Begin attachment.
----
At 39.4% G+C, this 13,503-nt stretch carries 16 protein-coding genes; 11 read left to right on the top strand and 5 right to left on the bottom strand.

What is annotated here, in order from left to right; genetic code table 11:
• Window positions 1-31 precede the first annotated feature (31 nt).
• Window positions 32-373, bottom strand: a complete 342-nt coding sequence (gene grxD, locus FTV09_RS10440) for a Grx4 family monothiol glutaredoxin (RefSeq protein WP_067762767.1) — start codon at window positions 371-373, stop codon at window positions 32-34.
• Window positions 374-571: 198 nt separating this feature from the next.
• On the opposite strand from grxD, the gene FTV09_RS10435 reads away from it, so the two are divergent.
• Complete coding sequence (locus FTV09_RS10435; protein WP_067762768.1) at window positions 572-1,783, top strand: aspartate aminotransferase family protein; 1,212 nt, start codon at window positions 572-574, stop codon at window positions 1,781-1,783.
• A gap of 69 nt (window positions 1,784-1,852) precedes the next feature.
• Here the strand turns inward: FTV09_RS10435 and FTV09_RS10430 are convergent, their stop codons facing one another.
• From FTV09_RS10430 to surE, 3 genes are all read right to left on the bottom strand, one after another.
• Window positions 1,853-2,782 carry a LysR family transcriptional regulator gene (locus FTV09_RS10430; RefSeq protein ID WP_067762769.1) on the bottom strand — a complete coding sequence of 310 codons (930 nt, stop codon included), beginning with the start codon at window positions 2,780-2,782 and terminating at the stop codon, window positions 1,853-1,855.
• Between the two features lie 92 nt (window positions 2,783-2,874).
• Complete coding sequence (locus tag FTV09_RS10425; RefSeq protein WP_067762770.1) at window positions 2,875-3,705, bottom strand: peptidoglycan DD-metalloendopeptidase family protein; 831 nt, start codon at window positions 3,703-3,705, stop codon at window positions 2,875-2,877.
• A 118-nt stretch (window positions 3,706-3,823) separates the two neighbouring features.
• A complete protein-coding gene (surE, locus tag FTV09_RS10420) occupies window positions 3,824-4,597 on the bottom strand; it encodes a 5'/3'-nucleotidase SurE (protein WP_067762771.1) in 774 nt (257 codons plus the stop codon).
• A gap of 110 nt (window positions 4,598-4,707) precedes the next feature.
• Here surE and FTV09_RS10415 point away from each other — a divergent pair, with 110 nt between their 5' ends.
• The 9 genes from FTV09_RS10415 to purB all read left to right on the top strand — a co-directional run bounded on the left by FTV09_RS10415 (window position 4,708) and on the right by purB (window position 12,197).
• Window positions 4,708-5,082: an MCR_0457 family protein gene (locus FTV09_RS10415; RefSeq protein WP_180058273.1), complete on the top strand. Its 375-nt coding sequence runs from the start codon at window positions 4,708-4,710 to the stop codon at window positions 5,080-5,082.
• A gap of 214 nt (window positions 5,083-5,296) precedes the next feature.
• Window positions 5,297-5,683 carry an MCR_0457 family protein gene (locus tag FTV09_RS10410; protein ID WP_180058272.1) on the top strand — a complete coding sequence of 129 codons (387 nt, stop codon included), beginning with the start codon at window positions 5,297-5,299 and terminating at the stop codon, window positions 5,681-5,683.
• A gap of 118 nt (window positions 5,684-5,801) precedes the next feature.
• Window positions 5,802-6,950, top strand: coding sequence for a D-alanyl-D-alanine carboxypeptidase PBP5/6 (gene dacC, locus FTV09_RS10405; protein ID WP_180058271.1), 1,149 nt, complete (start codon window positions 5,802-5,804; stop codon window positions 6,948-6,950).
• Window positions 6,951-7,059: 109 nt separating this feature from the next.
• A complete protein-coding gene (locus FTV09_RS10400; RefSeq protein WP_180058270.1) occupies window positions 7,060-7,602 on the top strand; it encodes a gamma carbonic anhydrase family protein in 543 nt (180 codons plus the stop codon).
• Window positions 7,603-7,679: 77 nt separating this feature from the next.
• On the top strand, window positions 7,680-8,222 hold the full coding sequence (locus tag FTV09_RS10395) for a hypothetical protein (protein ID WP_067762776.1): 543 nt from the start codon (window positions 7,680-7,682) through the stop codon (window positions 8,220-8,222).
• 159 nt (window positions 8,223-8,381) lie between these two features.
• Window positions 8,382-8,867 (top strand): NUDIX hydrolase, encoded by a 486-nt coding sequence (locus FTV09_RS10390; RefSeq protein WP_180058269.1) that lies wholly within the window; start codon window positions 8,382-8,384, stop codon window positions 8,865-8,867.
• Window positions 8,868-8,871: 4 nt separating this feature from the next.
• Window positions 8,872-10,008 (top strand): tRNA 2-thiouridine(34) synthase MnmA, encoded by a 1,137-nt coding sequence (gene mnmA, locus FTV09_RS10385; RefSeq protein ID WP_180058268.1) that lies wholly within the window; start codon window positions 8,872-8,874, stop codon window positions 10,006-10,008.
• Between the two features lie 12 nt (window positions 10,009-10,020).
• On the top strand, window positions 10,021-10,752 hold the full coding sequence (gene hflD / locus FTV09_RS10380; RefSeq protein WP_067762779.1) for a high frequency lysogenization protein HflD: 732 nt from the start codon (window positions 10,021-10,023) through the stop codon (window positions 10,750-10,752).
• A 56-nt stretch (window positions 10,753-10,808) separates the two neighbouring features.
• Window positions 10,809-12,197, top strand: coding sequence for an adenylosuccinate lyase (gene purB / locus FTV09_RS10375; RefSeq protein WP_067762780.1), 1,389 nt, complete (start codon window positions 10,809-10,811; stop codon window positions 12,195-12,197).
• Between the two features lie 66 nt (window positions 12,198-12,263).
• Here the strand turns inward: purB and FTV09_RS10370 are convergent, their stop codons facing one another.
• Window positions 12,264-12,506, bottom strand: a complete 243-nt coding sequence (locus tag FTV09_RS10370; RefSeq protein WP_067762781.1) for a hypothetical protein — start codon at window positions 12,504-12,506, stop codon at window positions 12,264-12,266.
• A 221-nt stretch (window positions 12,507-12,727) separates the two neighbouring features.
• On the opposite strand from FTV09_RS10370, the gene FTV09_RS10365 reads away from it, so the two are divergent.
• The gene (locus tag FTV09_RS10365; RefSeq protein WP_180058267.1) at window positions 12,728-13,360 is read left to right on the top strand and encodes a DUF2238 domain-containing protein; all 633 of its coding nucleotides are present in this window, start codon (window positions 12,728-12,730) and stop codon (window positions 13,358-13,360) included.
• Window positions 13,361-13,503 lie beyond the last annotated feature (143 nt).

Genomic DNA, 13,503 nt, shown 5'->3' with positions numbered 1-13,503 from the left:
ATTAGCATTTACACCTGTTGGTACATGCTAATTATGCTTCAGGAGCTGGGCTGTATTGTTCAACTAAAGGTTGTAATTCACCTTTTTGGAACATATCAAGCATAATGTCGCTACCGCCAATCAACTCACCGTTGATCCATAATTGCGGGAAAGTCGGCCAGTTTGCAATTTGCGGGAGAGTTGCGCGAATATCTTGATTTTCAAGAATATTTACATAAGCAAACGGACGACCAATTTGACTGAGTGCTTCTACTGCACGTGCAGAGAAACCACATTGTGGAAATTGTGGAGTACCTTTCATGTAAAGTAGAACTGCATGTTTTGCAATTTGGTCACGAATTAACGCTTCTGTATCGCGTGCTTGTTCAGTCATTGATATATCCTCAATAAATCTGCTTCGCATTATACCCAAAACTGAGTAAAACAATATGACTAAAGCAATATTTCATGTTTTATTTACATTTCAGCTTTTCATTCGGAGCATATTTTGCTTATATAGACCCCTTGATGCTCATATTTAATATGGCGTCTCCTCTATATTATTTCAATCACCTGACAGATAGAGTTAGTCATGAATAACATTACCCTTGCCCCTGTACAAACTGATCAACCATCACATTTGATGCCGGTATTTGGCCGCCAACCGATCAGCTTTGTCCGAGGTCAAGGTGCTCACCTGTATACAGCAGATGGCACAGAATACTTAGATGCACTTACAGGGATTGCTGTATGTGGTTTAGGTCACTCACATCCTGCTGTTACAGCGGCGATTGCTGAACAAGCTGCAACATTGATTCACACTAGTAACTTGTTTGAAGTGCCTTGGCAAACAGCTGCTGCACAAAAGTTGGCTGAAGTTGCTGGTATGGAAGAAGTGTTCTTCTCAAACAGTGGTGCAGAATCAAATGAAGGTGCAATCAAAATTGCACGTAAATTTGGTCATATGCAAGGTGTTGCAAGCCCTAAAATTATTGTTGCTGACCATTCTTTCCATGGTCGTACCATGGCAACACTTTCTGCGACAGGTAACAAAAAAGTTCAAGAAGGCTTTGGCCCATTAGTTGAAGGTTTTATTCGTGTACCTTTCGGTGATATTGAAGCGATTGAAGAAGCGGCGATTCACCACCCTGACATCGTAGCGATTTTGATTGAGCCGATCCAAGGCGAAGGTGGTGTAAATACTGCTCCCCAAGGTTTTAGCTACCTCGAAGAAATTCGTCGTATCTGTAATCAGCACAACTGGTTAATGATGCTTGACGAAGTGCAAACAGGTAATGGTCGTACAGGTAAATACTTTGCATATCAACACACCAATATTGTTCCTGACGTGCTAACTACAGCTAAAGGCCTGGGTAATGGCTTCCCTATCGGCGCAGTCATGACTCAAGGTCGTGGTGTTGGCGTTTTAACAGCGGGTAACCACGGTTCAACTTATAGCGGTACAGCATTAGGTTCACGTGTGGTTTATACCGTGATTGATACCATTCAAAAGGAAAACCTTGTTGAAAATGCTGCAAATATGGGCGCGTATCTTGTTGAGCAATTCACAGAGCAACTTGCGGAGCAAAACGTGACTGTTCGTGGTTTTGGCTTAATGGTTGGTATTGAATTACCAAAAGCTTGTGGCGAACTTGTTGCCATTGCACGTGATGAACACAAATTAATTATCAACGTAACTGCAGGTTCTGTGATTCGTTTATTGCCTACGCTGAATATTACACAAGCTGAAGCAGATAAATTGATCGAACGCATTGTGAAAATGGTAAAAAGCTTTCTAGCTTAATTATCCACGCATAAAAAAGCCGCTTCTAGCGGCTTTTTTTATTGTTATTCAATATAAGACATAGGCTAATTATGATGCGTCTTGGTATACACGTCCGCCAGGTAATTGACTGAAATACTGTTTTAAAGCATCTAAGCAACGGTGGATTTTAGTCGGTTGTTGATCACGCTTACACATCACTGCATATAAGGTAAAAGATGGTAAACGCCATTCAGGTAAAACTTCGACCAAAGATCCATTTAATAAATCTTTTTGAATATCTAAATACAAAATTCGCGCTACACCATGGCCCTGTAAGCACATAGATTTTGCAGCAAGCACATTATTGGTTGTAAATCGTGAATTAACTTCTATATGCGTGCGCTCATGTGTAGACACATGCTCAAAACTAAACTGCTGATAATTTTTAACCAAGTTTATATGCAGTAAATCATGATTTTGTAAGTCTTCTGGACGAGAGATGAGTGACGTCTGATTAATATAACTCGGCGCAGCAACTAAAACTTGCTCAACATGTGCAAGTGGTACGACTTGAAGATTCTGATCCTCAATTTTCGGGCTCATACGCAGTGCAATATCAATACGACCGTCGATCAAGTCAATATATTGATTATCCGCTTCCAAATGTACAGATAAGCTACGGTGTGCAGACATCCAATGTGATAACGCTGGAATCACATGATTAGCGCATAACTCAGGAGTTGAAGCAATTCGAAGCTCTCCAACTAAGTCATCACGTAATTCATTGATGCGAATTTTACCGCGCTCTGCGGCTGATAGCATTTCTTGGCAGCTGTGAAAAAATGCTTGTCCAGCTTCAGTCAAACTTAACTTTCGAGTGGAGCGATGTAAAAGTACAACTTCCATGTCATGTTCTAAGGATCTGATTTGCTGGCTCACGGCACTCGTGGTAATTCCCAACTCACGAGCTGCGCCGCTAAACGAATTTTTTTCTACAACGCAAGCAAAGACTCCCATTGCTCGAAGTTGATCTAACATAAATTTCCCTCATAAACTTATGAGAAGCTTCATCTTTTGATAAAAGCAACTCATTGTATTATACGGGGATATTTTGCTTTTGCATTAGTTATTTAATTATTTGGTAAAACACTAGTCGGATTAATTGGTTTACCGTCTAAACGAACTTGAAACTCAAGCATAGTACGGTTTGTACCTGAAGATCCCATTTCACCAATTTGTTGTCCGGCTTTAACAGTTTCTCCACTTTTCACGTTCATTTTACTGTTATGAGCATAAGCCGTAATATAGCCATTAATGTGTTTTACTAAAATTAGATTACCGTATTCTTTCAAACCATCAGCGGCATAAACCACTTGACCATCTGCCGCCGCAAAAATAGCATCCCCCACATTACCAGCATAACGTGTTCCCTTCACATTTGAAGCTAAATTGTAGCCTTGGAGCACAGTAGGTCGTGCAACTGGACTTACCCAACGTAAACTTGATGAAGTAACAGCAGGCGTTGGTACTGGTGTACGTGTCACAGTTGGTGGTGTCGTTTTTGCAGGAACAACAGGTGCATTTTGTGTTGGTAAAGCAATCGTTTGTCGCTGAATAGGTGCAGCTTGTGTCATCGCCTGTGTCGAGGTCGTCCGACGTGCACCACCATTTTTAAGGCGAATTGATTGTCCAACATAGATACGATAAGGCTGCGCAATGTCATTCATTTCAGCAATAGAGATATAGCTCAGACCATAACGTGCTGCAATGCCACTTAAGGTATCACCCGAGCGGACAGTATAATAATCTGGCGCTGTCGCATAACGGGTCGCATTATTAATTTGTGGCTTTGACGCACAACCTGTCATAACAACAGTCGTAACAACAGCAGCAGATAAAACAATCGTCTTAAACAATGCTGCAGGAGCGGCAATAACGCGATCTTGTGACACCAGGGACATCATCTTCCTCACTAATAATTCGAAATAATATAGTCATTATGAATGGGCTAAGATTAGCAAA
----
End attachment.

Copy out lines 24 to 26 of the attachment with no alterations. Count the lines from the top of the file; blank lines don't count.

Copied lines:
• Window positions 6,951-7,059: 109 nt separating this feature from the next.
• A complete protein-coding gene (locus FTV09_RS10400; RefSeq protein WP_180058270.1) occupies window positions 7,060-7,602 on the top strand; it encodes a gamma carbonic anhydrase family protein in 543 nt (180 codons plus the stop codon).
• Window positions 7,603-7,679: 77 nt separating this feature from the next.